Slovakia has a draft plan for spending billions from the EU recovery fund

The plan is divided into eight sections, here is what is says.

Finance Minister Eduard Heger (OLaNO). Finance Minister Eduard Heger (OLaNO). (Source: Sme - Jozef Jakubčo)

It was going to be a summer of reforms, PM Igor Matovič broadcast before it started. He envisioned conferences gathering experts to talk about reforms that Slovakia would submit to the EU, taking place in July and August. The changes were to be financed from the Next Generation EU recovery fund, which will grant Slovakia €7.5 billion.

Instead of large debates, analysts from the ministerial think tank Financial Policy Institute, the Value for Money unit and other experts discussed the possible reforms behind closed doors. They came up with a 97-page national reform plan called Slovakia 2.0.

The Index business magazine has the draft plan at its disposal. More than anything else it is a comprehensive analysis of what the European Commission reproached Slovakia for in the past and what Slovakia considers the areas that need to be fundamentally improved.

The whole document, officially submitted by Finance Ministry led by Eduard Heger, is divided into eight sections. It is spiked with data, easy-to-implement proposals and visions.

Related articleEU recovery plan opens a window of opportunity if Slovakia can use it well Read more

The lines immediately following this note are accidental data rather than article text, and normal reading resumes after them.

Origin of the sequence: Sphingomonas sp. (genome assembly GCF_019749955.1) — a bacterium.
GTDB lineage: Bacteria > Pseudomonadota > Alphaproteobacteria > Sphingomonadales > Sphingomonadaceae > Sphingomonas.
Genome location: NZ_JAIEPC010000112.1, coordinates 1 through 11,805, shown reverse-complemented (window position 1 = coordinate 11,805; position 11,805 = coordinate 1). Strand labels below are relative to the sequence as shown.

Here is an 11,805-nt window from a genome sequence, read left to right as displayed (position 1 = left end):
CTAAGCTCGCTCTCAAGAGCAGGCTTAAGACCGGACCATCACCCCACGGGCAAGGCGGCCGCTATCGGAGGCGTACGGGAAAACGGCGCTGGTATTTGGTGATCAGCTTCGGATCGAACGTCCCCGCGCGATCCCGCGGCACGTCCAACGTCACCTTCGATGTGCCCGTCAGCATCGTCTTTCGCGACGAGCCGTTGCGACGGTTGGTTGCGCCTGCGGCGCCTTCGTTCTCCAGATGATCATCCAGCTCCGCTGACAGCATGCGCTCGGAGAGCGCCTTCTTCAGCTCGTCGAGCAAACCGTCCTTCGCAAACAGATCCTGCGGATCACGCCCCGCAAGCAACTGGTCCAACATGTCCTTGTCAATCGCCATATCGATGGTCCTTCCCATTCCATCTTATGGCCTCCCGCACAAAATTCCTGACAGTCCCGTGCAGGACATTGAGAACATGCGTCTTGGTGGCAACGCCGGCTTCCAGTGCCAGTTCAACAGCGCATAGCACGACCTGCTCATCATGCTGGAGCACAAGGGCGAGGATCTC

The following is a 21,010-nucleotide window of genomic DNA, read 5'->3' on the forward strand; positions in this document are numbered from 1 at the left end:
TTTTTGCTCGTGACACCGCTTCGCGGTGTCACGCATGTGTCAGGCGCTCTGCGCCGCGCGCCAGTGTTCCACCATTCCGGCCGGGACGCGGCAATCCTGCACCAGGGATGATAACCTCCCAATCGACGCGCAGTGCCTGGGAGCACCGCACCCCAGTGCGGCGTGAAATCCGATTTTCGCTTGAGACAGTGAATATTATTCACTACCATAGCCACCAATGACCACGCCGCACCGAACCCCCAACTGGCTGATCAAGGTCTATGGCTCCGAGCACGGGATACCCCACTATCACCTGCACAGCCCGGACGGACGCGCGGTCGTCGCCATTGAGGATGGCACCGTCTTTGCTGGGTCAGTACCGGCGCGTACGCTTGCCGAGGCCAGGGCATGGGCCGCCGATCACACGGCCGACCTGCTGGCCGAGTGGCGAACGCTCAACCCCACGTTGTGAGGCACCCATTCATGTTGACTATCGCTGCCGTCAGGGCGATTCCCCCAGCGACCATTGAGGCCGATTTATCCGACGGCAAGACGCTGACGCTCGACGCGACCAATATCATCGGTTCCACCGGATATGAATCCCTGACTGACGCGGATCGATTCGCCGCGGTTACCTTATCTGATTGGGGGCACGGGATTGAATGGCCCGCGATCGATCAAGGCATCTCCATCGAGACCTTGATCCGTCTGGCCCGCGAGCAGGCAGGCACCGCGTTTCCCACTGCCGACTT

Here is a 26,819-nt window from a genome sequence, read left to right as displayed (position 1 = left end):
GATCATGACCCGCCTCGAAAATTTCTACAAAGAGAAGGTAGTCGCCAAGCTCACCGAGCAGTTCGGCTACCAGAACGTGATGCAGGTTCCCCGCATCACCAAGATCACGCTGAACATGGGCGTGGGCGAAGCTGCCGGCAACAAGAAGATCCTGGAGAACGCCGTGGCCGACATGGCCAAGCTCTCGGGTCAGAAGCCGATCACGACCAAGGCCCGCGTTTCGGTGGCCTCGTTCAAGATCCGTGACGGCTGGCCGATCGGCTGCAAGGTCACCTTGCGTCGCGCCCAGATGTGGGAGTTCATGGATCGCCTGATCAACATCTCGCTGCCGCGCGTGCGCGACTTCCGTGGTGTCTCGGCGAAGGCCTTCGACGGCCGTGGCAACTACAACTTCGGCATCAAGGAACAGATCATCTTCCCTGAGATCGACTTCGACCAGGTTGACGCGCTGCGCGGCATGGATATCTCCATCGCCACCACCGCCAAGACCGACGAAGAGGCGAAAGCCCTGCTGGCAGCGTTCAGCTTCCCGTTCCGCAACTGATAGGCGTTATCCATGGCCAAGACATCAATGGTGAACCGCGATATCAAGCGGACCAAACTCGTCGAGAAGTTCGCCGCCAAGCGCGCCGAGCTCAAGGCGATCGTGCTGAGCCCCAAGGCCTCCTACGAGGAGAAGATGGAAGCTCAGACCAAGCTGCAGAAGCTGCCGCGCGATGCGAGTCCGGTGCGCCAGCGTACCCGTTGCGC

The Coalition Council should now pick priorities from the plan, which they will sum up in a smaller document called the Renewal Plan. That is what Slovakia will send to Brussels. This contrasts with the previous statements of PM Igor Matovič in mid-August, that once the reforms are ready, there will be a public discussion about the draft plan.

The problem is that the European Commission has changed its strategy over the summer and will not require just roughly outlined reforms to be paid once the respective milestones are reached. Instead, they want a list of investment projects focused on green economy and digitalisation. These are yet to be defined.

The document the coalition partners have received and whose low profile they are keeping for now, lists health care, education, and availability of housing as the main challenges for quality of life in Slovakia. These are the areas where Slovakia belongs among the three lowest-ranking out of European countries that are OECD members.

Index has summed up the contents of the document the Renewal Plan will be based on, what problems experts have identified, and what reforms they have drafted.

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